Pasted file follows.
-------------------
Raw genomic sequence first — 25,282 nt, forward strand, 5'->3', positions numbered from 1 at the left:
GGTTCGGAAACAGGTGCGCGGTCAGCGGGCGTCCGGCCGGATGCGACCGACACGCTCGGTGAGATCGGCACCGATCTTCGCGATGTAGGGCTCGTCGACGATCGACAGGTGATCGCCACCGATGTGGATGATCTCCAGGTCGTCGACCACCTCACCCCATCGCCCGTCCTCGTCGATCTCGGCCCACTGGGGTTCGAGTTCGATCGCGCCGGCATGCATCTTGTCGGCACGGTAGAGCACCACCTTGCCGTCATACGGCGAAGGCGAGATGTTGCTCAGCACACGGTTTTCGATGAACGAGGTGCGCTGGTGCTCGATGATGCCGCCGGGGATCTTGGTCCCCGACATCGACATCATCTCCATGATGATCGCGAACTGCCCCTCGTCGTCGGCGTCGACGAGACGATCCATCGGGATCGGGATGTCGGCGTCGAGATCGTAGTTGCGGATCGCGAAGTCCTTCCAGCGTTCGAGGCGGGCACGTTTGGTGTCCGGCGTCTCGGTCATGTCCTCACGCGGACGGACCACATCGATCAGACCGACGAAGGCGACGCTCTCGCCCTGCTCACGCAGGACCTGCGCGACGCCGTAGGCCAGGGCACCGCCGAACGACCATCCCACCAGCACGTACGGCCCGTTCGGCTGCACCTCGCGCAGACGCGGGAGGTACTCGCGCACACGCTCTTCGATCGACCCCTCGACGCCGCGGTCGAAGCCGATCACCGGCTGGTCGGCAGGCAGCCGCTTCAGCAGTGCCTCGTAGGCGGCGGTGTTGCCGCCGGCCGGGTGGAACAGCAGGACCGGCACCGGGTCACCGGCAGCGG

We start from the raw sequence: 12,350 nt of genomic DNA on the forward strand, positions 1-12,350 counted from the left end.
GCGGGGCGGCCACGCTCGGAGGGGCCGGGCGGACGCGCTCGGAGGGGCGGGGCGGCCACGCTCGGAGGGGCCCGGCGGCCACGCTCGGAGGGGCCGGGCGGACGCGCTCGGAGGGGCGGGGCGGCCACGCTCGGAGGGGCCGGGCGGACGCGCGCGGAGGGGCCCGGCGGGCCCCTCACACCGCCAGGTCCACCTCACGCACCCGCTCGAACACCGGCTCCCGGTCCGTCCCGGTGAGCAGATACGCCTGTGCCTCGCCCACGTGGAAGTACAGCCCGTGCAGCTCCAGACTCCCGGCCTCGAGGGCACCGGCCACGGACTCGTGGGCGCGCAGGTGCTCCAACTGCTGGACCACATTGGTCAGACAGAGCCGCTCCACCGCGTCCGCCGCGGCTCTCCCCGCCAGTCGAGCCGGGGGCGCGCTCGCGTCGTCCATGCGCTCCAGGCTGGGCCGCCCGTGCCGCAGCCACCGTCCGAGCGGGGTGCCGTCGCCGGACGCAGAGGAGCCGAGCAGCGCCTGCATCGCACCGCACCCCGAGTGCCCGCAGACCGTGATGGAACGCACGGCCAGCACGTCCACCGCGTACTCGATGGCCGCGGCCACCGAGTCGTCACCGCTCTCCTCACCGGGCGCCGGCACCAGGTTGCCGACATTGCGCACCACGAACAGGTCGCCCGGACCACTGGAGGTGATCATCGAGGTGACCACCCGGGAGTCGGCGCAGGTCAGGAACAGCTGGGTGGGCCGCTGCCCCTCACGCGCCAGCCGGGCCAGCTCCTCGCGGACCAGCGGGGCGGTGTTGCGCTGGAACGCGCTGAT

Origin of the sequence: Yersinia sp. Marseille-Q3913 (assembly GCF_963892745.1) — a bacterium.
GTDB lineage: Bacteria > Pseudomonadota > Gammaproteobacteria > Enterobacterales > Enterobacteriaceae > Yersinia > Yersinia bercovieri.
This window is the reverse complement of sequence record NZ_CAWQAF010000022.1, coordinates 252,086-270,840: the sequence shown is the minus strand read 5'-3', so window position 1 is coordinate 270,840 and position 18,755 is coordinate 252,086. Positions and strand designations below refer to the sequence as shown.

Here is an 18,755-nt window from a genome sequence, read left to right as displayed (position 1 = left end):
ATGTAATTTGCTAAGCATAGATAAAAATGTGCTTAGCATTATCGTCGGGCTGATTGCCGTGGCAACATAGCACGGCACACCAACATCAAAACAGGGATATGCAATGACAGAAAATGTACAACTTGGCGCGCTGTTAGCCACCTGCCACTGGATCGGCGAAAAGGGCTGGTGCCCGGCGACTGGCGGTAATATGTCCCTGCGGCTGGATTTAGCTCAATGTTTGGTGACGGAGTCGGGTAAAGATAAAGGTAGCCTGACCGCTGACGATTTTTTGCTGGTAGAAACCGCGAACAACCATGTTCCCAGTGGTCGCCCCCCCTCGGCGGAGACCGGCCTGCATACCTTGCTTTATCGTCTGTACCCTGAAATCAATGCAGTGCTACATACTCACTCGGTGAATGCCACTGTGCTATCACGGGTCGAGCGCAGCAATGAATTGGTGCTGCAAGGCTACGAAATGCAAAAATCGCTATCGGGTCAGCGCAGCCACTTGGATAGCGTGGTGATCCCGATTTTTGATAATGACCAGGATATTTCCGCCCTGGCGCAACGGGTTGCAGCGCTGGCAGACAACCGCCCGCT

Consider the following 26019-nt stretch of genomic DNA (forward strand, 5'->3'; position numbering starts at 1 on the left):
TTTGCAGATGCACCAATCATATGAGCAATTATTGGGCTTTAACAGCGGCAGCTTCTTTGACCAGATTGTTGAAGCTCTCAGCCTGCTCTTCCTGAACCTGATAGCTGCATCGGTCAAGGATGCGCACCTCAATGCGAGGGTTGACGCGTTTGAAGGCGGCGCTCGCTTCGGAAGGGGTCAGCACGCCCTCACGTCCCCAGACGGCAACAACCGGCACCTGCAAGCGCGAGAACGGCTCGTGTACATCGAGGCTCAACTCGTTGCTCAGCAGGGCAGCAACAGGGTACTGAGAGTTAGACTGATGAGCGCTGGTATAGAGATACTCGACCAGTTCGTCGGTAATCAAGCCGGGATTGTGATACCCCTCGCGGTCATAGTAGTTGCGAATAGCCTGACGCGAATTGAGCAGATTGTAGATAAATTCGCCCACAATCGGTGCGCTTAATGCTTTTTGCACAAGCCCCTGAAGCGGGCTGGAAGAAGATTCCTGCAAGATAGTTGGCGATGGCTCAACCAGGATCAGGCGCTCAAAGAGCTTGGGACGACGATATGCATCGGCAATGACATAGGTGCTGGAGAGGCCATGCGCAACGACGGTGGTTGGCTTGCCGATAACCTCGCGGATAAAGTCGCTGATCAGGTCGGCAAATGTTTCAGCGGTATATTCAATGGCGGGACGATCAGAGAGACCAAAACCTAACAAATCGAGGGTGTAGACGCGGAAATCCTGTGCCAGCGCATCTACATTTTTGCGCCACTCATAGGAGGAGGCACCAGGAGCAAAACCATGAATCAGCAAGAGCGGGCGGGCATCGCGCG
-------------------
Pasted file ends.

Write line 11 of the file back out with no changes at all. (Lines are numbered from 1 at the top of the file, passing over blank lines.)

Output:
TTTGCAGATGCACCAATCATATGAGCAATTATTGGGCTTTAACAGCGGCAGCTTCTTTGACCAGATTGTTGAAGCTCTCAGCCTGCTCTTCCTGAACCTGATAGCTGCATCGGTCAAGGATGCGCACCTCAATGCGAGGGTTGACGCGTTTGAAGGCGGCGCTCGCTTCGGAAGGGGTCAGCACGCCCTCACGTCCCCAGACGGCAACAACCGGCACCTGCAAGCGCGAGAACGGCTCGTGTACATCGAGGCTCAACTCGTTGCTCAGCAGGGCAGCAACAGGGTACTGAGAGTTAGACTGATGAGCGCTGGTATAGAGATACTCGACCAGTTCGTCGGTAATCAAGCCGGGATTGTGATACCCCTCGCGGTCATAGTAGTTGCGAATAGCCTGACGCGAATTGAGCAGATTGTAGATAAATTCGCCCACAATCGGTGCGCTTAATGCTTTTTGCACAAGCCCCTGAAGCGGGCTGGAAGAAGATTCCTGCAAGATAGTTGGCGATGGCTCAACCAGGATCAGGCGCTCAAAGAGCTTGGGACGACGATATGCATCGGCAATGACATAGGTGCTGGAGAGGCCATGCGCAACGACGGTGGTTGGCTTGCCGATAACCTCGCGGATAAAGTCGCTGATCAGGTCGGCAAATGTTTCAGCGGTATATTCAATGGCGGGACGATCAGAGAGACCAAAACCTAACAAATCGAGGGTGTAGACGCGGAAATCCTGTGCCAGCGCATCTACATTTTTGCGCCACTCATAGGAGGAGGCACCAGGAGCAAAACCATGAATCAGCAAGAGCGGGCGGGCATCGCGCG